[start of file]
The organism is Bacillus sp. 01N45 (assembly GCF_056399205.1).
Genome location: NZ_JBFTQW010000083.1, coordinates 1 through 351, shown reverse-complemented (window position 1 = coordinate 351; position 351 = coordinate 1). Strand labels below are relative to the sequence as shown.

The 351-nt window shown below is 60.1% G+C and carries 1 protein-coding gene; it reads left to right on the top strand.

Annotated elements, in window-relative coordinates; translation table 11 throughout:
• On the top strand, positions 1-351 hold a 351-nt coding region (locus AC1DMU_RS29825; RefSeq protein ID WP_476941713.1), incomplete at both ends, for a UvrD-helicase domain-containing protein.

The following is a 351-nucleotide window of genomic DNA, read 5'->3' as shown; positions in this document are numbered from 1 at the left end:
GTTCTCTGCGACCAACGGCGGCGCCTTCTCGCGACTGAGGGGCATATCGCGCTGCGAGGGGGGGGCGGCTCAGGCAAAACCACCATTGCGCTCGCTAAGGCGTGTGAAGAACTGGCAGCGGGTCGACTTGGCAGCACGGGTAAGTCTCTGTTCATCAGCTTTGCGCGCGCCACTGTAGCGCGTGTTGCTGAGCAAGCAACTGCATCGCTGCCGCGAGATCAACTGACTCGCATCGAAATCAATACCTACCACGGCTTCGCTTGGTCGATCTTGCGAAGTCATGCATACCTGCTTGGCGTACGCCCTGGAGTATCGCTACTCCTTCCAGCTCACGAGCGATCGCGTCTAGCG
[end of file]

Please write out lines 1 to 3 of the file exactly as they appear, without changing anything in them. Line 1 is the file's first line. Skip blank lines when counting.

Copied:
The organism is Bacillus sp. 01N45 (assembly GCF_056399205.1).
Genome location: NZ_JBFTQW010000083.1, coordinates 1 through 351, shown reverse-complemented (window position 1 = coordinate 351; position 351 = coordinate 1). Strand labels below are relative to the sequence as shown.

The 351-nt window shown below is 60.1% G+C and carries 1 protein-coding gene; it reads left to right on the top strand.